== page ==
The latest unemployment numbers were so positive that President Donald Trump took the unprecedented step of celebrating them with a tweet before the official statistics were released.
A net increase of 223,000 jobs in May pushed unemployment down to 3.8 percent, the best showing since the dot.com boom of the early 2000s and the 92nd consecutive positive month.
Iowa unemployment was 2.8 percent in April with the May report pending.
But structural problems only have marginally abated, like the lack of wage growth — 2.7 percent more than a year ago or 8 cents per hour. Some economists believe the biggest upticks are among “job jumpers” in tight, growth industries, while “job stayers” are lagging.
The Federal Reserve’s “2017 Report on the Economic Well-Being of U.S. Households” released in May found the share of Americans living “comfortably” or “OK” has risen 10 percent in the past five years. However, 40 percent of respondents had insufficient savings to handle a $400 emergency expense — down from nearly 50 percent five years ago — and 22 percent can’t pay their bills every month.
A 2017 United Way survey found 43 percent of households didn’t make enough to cover the combined costs of housing, food, child care, health care, transportation and a cellphone. In Iowa, it was 31 percent of all households (381,266).
The Trump administration is gambling that aggressive actions on trade issues will revive moribund manufacturing industries and resurrect formerly good-paying jobs.
Last week it imposed 25 percent tariffs on steel and aluminum on previously exempt allies such as Canada, Mexico and the European Union, prompting retaliatory tariffs. Earlier, it negotiated voluntary export limits with South Korea, Argentina, Australia and Brazil, while Japan balked.
The president has rightfully called China “the bad guy” on trade. According to the U.S. Department of Commerce, worldwide steel production exceeds customer demand by 700 million tons — seven times U.S. output — largely due to China dumping its state-subsidized excess capacity on world markets.
But China accounted for only $2.9 billion (2 percent) of U.S. steel and aluminum imports or 2 percent, down 75 percent since 2014.
Imports from Canada amounted to $12.4 billion; the European Union, $7.7 billion; and Mexico, $2.9 billion.
The administration now has imposed more economic sanctions on allies than China, while putting the future of the North American Free Trade Agreement in doubt.
It’s a strange strategy when a united front is needed against China as it seeks to make greater inroads along the historic Silk Road into Europe and northern Africa with its ambitious $1 trillion Belt and Road Initiative to modernize infrastructure for its trading partners.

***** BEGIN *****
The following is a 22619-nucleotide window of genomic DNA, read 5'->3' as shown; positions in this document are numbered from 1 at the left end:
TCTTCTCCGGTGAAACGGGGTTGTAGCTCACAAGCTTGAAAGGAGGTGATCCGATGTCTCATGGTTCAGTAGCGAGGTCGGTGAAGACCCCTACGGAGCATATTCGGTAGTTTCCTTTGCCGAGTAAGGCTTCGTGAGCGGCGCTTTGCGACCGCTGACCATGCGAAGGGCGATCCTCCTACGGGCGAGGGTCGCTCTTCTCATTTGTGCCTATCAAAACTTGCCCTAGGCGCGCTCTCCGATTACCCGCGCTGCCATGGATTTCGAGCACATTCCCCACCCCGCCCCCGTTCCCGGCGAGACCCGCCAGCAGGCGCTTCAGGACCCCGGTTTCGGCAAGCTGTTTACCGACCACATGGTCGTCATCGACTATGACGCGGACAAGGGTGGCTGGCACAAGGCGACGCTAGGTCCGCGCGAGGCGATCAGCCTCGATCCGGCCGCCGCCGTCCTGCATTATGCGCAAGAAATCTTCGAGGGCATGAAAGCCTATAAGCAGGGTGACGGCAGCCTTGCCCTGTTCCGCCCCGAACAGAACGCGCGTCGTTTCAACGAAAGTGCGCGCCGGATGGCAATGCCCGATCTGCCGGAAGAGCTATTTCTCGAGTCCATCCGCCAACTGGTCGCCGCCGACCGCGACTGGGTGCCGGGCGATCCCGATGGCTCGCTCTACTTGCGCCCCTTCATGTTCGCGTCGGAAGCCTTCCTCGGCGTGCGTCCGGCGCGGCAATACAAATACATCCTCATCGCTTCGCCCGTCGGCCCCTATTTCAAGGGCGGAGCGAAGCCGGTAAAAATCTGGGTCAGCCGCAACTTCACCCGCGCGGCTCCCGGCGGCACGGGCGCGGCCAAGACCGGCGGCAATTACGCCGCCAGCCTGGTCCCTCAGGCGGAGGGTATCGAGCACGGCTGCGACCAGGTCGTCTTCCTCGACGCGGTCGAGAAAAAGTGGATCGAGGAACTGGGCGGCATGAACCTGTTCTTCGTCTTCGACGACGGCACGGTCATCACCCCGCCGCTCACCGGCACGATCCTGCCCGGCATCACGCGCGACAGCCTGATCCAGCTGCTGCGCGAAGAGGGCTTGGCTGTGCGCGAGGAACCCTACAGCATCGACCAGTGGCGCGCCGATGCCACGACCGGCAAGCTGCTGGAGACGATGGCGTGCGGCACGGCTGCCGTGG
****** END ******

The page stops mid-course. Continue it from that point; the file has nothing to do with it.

The steel industry, which has added jobs, is overjoyed by the tariffs, while the Aluminum Association is bewildered. “(The) action does little to address the China challenge while potentially alienating allies” and disrupting supplies of aluminum and raw materials that U.S. producers need, stated Heidi Brock, its president and chief executive.
The nonpartisan Trade Partnership claims the tariffs will cost five jobs for every position saved in the metal-producing industries.
As The Courier reported in March, Cedar Valley metal fabrication shops have been nervous about the ramifications of rising steel and aluminum prices, which had risen precipitously by mid-March as Trump talked tariffs.
Tom Donohue, president and chief executive of the U.S. Chamber of Commerce, sent a memo predicting 2.6 million jobs lost due to Trump’s trade policies — NAFTA withdrawal, 1.8 million; China tariffs, 134,000; steel and aluminum tariffs, 470,000; and tariffs on auto and auto parts, 157,000.
Iowa is “at risk” of losing 138,000 jobs related to trade with Canada and Mexico, according to the chamber.
The EU plans to impose import taxes on bourbon, Harley Davidson motorcycles, cigarettes, denim, peanut butter and cranberry juice — primarily targeting Republican states.
Canada will impose a surtax of $12.8 billion on various U.S. goods, politely excluding most agricultural products.
Mexico will levy import taxes on U.S. pork bellies, apples, cranberries, grapes, some cheeses and various types of steel. It previously threatened a corn boycott.
Last year Mexico bought $2.5 billion worth of corn, primarily from Midwest states, but is now looking at Brazil and Canada as more dependable trading partners.
Pork and soybeans are reportedly in China’s crosshairs.
Iowa is the leading pork-producing and pork-exporting state and second in soybeans. Mexico was the leading U.S. pork purchaser last year, followed by China, which was top in soybeans. In April, China canceled nearly 200,000 metric tons of U.S. soybean purchases, according to Chad Hart, an Iowa State University economist.
While the U.S. job situation continues to improve, Trump’s trade gambles make the long-term outlook somewhat precarious. It is a strange strategy to attack China’s misbehavior on trade by alienating allies and putting vulnerable sectors of the U.S. economy at risk.